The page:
As the world progresses to a cleaner, greener, carbon-free future, countries across the globe are undertaking a host of initiatives to meet these goals. These include shutting down thermal plants, promoting electric vehicles, restoring grasslands and tapping into renewable sources of electricity. In some ways, this amounts to a complete overhaul of the existing systems, and thus requires huge amounts of funding. Green bonds have emerged as an important financial instrument for obtaining funds.
Quite like traditional bonds, green bonds, or climate bonds, are debt-based fixed income instruments designed to raise money for projects. However, as the name suggests, these projects offer environmental benefits. The bonds carry the same rating as the other debt of the issuer and are often structured under the issuer’s medium-term notes. Since the issue of the first green bond in 2007, the market has grown considerably, owing to the growing awareness about climate change.
Green bonds can broadly be categorised into four types. The first is use-of-proceeds bonds, wherein the proceeds are used for green projects but are backed by the issuer’s balance sheet, so that investors are not solely exposed to the risk of the bonds’ underlying projects. The second type is known as use-of-proceeds revenue bonds, wherein the bondholders receive coupon payments from a specific revenue stream (not limited to the project). The third type, project bonds, goes one step further by giving bondholders access to the proceeds from a particular green project. The last type is securitised bonds, wherein the revenue stream is generated by a set of green projects or assets.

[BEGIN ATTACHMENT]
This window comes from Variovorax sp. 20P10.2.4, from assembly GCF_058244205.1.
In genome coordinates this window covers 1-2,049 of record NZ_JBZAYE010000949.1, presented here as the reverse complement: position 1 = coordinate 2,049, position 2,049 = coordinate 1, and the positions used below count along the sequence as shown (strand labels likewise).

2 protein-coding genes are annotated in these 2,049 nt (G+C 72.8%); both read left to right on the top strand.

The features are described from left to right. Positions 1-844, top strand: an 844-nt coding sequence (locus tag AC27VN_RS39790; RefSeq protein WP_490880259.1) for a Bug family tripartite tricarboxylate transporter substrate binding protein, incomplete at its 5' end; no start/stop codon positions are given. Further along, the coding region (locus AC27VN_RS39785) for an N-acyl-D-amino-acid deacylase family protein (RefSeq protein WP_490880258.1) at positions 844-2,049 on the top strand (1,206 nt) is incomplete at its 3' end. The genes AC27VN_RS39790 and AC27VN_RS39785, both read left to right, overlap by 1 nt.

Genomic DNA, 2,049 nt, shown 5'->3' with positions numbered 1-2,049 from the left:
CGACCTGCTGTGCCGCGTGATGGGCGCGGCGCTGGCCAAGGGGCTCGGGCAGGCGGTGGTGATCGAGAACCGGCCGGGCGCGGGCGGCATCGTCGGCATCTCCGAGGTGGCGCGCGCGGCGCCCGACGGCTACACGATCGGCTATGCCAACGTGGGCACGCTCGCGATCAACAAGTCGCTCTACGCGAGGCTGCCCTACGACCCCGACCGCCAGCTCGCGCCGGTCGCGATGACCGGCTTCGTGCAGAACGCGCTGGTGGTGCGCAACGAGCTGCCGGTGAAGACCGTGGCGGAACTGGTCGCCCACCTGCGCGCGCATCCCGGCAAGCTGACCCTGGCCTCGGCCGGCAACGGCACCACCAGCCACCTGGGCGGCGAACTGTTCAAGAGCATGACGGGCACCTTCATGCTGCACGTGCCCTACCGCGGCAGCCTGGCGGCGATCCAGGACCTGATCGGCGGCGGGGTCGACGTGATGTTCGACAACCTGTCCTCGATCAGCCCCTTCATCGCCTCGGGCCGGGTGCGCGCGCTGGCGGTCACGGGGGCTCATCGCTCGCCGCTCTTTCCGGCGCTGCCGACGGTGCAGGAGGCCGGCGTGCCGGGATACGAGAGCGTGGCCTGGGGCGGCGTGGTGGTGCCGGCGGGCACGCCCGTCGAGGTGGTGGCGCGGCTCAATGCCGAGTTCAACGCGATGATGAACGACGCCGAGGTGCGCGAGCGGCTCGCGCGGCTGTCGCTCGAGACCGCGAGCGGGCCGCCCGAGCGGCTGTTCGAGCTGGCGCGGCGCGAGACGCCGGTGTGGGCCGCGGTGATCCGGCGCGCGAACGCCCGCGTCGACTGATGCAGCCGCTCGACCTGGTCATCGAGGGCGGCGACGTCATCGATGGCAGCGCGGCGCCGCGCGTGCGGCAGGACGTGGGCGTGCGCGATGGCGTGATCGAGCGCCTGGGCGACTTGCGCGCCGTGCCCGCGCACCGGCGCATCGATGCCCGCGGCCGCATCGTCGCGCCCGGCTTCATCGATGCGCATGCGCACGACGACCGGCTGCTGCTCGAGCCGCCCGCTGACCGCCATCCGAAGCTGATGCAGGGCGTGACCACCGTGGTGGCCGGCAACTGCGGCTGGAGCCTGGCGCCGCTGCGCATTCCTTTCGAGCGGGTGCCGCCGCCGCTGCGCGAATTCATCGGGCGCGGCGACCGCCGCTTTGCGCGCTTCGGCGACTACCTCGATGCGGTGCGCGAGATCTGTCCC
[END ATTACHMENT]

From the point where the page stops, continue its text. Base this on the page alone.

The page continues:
While this broad categorisation exists, there is no legal definition of a green bond. Ever since the issue of such bonds, issuers have merely determined whether their bonds were green and have marketed them accordingly. Recently, however, several countries, including China and India, have released issuance guidelines for their green bond markets.